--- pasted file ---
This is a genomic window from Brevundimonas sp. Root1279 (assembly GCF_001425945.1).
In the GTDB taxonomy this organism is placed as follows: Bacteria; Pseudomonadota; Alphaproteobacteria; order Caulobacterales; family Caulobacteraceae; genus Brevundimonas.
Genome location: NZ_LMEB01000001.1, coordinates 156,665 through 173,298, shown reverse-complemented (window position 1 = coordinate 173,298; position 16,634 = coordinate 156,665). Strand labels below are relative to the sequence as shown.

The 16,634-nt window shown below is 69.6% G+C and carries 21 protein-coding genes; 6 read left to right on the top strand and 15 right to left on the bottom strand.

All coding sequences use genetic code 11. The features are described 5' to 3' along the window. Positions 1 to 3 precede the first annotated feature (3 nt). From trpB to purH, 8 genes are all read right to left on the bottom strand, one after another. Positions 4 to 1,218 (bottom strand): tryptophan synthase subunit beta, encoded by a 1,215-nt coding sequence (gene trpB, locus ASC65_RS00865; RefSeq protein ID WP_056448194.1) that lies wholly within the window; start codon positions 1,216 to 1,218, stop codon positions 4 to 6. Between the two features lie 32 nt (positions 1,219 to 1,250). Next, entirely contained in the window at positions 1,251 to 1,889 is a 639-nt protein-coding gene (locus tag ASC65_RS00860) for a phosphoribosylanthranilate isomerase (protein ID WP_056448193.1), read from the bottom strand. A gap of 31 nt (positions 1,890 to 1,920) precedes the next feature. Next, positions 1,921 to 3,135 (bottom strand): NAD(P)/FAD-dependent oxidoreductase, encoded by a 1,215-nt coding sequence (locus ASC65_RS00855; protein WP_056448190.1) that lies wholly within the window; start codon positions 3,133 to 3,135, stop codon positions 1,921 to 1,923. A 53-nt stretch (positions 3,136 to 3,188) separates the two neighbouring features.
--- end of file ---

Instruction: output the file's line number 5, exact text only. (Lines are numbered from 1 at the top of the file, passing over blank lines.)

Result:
All coding sequences use genetic code 11. The features are described 5' to 3' along the window. Positions 1 to 3 precede the first annotated feature (3 nt). From trpB to purH, 8 genes are all read right to left on the bottom strand, one after another. Positions 4 to 1,218 (bottom strand): tryptophan synthase subunit beta, encoded by a 1,215-nt coding sequence (gene trpB, locus ASC65_RS00865; RefSeq protein ID WP_056448194.1) that lies wholly within the window; start codon positions 1,216 to 1,218, stop codon positions 4 to 6. Between the two features lie 32 nt (positions 1,219 to 1,250). Next, entirely contained in the window at positions 1,251 to 1,889 is a 639-nt protein-coding gene (locus tag ASC65_RS00860) for a phosphoribosylanthranilate isomerase (protein ID WP_056448193.1), read from the bottom strand. A gap of 31 nt (positions 1,890 to 1,920) precedes the next feature. Next, positions 1,921 to 3,135 (bottom strand): NAD(P)/FAD-dependent oxidoreductase, encoded by a 1,215-nt coding sequence (locus ASC65_RS00855; protein WP_056448190.1) that lies wholly within the window; start codon positions 3,133 to 3,135, stop codon positions 1,921 to 1,923. A 53-nt stretch (positions 3,136 to 3,188) separates the two neighbouring features.